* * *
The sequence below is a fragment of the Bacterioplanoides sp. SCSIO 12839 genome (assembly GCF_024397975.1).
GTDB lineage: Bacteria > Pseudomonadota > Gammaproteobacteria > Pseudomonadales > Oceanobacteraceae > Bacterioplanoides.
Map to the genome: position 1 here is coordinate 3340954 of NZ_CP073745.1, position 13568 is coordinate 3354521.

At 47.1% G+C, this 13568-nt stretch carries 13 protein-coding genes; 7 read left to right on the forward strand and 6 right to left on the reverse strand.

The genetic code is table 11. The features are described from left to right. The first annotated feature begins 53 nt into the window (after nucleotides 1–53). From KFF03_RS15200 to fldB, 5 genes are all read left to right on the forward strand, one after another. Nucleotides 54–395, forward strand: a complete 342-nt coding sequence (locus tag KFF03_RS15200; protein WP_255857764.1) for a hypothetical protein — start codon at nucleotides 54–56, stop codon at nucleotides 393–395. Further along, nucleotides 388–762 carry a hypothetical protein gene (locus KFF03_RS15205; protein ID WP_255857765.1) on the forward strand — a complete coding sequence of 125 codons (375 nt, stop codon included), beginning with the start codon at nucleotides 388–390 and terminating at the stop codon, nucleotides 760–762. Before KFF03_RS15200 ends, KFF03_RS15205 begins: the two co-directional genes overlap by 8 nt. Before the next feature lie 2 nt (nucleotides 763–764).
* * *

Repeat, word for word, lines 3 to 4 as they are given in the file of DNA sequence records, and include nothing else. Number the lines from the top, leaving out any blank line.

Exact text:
Map to the genome: position 1 here is coordinate 3340954 of NZ_CP073745.1, position 13568 is coordinate 3354521.

At 47.1% G+C, this 13568-nt stretch carries 13 protein-coding genes; 7 read left to right on the forward strand and 6 right to left on the reverse strand.